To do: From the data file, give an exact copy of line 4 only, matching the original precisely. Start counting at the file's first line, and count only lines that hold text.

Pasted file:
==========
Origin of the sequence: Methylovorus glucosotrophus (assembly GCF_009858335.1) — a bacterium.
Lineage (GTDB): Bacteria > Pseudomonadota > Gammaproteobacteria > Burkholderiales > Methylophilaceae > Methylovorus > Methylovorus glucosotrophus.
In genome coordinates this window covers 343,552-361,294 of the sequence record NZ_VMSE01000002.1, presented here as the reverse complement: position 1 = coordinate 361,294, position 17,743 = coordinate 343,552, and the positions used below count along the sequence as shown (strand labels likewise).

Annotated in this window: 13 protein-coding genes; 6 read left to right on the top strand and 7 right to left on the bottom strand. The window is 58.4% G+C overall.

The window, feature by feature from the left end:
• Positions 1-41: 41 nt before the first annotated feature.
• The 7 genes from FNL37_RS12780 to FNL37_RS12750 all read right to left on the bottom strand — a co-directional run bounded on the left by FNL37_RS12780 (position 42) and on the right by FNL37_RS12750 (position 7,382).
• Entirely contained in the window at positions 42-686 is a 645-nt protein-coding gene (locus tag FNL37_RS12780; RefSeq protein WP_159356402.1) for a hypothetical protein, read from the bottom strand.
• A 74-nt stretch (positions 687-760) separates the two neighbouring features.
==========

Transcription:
Annotated in this window: 13 protein-coding genes; 6 read left to right on the top strand and 7 right to left on the bottom strand. The window is 58.4% G+C overall.